Short TitleScience of The Total Environment
CAWST Analysis: 
This study provides further evidence that iron-sand treatment system is effective in arsenic removal.  For ideal arsenic removal, iron:arsenic ratio should be >50; competing species such as phosphate should be <2.5 mg/L; and sand depth should be > 30 cm.

In this study site, the ground water contains high levels of iron (about 16 mg/L), arsenic (about 115 ug/L), and manganese (about 1200 ug/L).  When the ground water is pumped above ground and is poured into a household sand filter, all of these 3 species, namely dissolved iron in the form of Fe(II), dissolved arsenic in the form of As(III), and dissolved manganese in the form of Mn(II) are oxidized by atmospheric oxygen.

Fe(II) is oxidized into insoluable Fe(III).  As(III) is oxidized into arsenate, or As(V), and is removed either by sorption to or co-precipitation with Fe(III) phases. Manganese  is also oxidized by aeration initially, into Mn(IV). However, due to the excess of As(III) and Fe(II), especially in the top 20 cm of sand, Mn(IV) is subsequently used as an oxidant for As(III) and Fe(II), turning them into As(V) and Fe(III), and subsequently immobilizing arsenic and iron. Consequently, Mn(IV) is turned into dissolved Mn(II) form in the top 20 cm of sand.

At sand depth of about 20 to 30 cm, the study found manganese occur in the form of Mn(IV), indicating that no Fe(II) and As(III) are present anymore. Mn(II) has oxidized into Mn(IV) due to dissolved oxygen at this depth, catalyzed by microbial activities at this depth.

So, in simple terms, iron and arsenic are mainly trapped in the top 20 cm of the sand, with highest concentrations in the top 2 cm. Very low level of arsenic and iron is found beyond 20 cm depth.

Furthermore, the study found arsenic concentration in the filtered water to be consistently within the WHO guideline of 10 ug/L.  Effluent arsenic is not affected by (1) increasing the frequency raw water is poured into the filter per day, (2) stopping filter use for 3 days in a row, and (3) replacing the entire sand layer.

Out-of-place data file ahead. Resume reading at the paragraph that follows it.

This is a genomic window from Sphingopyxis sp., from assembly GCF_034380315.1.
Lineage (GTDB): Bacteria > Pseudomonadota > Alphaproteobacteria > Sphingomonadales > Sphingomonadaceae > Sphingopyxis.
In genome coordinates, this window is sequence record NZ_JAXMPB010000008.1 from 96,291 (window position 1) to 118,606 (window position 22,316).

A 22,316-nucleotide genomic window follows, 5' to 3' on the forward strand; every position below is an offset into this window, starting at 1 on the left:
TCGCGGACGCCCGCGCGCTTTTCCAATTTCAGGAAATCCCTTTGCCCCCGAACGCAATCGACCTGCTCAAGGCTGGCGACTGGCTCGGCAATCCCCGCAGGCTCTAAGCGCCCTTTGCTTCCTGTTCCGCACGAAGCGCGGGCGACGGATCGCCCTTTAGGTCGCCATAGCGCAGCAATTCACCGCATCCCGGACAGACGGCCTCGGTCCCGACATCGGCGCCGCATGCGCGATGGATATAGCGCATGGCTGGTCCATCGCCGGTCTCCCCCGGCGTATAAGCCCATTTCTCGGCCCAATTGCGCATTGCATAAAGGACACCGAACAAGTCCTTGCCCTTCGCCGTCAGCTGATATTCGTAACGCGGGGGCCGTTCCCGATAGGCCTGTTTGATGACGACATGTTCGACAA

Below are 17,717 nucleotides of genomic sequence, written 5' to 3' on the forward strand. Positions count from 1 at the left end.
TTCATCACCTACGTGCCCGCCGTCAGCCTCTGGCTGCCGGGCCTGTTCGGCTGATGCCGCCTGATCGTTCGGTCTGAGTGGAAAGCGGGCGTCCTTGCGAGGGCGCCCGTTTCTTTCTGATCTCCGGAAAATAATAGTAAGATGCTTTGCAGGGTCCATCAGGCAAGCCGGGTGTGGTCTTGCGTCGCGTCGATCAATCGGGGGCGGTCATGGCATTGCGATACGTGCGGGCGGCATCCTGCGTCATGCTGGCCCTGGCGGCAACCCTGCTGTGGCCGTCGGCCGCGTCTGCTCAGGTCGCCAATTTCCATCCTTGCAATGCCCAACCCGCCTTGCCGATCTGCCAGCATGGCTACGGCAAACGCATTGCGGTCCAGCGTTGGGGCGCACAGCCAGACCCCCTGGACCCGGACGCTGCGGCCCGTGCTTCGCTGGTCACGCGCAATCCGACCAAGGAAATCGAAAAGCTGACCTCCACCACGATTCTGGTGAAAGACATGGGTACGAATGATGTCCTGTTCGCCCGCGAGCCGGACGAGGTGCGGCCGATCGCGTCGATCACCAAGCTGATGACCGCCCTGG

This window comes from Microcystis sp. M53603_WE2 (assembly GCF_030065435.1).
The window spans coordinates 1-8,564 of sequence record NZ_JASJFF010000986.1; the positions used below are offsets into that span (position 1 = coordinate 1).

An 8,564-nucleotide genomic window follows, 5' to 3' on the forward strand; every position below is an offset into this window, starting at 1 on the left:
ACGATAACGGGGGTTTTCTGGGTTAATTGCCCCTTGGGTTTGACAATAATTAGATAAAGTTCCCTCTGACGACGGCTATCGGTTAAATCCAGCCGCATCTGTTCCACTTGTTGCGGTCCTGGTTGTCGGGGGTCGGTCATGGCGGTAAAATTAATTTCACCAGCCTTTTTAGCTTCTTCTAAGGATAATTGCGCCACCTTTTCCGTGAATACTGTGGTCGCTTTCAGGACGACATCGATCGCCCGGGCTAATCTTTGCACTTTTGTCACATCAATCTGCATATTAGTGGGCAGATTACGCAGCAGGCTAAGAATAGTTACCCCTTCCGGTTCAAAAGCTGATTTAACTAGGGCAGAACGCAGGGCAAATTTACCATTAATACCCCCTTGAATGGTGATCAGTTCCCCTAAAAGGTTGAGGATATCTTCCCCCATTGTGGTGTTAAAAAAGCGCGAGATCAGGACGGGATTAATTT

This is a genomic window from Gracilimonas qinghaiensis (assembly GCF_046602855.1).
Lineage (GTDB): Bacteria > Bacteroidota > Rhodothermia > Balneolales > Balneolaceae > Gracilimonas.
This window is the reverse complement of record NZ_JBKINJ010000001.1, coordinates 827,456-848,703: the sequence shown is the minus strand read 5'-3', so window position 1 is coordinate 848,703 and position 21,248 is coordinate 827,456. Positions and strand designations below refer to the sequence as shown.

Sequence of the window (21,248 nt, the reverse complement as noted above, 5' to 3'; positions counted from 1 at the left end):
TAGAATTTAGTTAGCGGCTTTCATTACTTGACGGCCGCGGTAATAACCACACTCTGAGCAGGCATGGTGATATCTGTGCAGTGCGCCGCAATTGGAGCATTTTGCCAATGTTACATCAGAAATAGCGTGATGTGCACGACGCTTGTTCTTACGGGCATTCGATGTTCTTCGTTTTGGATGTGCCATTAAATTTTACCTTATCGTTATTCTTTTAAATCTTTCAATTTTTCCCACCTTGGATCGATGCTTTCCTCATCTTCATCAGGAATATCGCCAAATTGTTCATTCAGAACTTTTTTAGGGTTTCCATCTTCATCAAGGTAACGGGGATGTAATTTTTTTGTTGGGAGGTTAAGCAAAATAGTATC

This study also mentioned that coliform bacteria increases significantly after filtration.  However, it should be noted that the household sand filter studied is not a biosand filter.  The sand filter studied is not designed for microbial removal. 

There are 3 main differences between the sand filter studied and a biosand filter. First the outlet of the sand filter studied is at the bottom. Thus, water drains completely, sand is not saturated with water, and there is no standing water level as in a biosand filter.  Second, the sand filter studied has a sand depth of only 32 cm, rather than 55cm as in a biosand filter version 10.  Finally, the sand filter studied has sand grain size much larger than the filtration sand in a biosand filter.  About 1/3 of the sand has grain size > 1mm, and 2/3 of the sand < 1mm.  The biosand filter requires all filtration sand to have grain size <0.7 mm.

Due to these differences, the sand filter studied does not remove microbiological contaminants.

Nevertheless, the main contribution of this study is its clarification on how arsenic can be effective removed by a sand filter in the presence of iron.  Therefore, sand filters can be an excellent option in arsenic removal when designed properly.